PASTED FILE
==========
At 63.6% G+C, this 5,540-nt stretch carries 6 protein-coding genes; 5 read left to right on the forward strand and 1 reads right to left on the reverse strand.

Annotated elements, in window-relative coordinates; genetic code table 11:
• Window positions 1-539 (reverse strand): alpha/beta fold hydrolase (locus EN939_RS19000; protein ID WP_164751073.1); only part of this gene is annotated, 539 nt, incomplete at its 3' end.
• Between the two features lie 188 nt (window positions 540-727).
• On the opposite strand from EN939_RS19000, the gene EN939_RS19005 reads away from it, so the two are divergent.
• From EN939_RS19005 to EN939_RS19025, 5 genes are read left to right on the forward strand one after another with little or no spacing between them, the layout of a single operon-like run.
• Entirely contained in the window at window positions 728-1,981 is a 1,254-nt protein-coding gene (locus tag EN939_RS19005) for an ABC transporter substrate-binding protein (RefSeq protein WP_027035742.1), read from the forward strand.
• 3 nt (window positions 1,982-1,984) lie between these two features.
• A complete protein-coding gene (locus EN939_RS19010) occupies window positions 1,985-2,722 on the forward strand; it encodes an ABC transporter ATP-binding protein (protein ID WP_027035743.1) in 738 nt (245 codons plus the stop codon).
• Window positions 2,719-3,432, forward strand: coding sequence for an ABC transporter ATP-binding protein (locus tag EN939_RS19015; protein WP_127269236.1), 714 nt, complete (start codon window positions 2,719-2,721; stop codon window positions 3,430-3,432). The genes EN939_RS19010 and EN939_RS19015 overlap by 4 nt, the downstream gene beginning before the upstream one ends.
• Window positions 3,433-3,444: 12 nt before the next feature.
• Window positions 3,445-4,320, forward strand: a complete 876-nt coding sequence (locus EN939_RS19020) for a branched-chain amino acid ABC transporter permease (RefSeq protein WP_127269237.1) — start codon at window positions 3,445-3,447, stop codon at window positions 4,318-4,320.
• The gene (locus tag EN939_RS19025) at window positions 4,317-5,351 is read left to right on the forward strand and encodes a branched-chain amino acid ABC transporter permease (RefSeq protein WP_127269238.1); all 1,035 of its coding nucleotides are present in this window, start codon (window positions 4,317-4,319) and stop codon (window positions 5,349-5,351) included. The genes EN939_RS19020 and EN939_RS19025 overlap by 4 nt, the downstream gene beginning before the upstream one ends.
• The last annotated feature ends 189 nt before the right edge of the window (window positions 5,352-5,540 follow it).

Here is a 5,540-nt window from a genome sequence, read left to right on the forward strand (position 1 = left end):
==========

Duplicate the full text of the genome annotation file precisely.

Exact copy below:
At 63.6% G+C, this 5,540-nt stretch carries 6 protein-coding genes; 5 read left to right on the forward strand and 1 reads right to left on the reverse strand.

Annotated elements, in window-relative coordinates; genetic code table 11:
• Window positions 1-539 (reverse strand): alpha/beta fold hydrolase (locus EN939_RS19000; protein ID WP_164751073.1); only part of this gene is annotated, 539 nt, incomplete at its 3' end.
• Between the two features lie 188 nt (window positions 540-727).
• On the opposite strand from EN939_RS19000, the gene EN939_RS19005 reads away from it, so the two are divergent.
• From EN939_RS19005 to EN939_RS19025, 5 genes are read left to right on the forward strand one after another with little or no spacing between them, the layout of a single operon-like run.
• Entirely contained in the window at window positions 728-1,981 is a 1,254-nt protein-coding gene (locus tag EN939_RS19005) for an ABC transporter substrate-binding protein (RefSeq protein WP_027035742.1), read from the forward strand.
• 3 nt (window positions 1,982-1,984) lie between these two features.
• A complete protein-coding gene (locus EN939_RS19010) occupies window positions 1,985-2,722 on the forward strand; it encodes an ABC transporter ATP-binding protein (protein ID WP_027035743.1) in 738 nt (245 codons plus the stop codon).
• Window positions 2,719-3,432, forward strand: coding sequence for an ABC transporter ATP-binding protein (locus tag EN939_RS19015; protein WP_127269236.1), 714 nt, complete (start codon window positions 2,719-2,721; stop codon window positions 3,430-3,432). The genes EN939_RS19010 and EN939_RS19015 overlap by 4 nt, the downstream gene beginning before the upstream one ends.
• Window positions 3,433-3,444: 12 nt before the next feature.
• Window positions 3,445-4,320, forward strand: a complete 876-nt coding sequence (locus EN939_RS19020) for a branched-chain amino acid ABC transporter permease (RefSeq protein WP_127269237.1) — start codon at window positions 3,445-3,447, stop codon at window positions 4,318-4,320.
• The gene (locus tag EN939_RS19025) at window positions 4,317-5,351 is read left to right on the forward strand and encodes a branched-chain amino acid ABC transporter permease (RefSeq protein WP_127269238.1); all 1,035 of its coding nucleotides are present in this window, start codon (window positions 4,317-4,319) and stop codon (window positions 5,349-5,351) included. The genes EN939_RS19020 and EN939_RS19025 overlap by 4 nt, the downstream gene beginning before the upstream one ends.
• The last annotated feature ends 189 nt before the right edge of the window (window positions 5,352-5,540 follow it).

Here is a 5,540-nt window from a genome sequence, read left to right on the forward strand (position 1 = left end):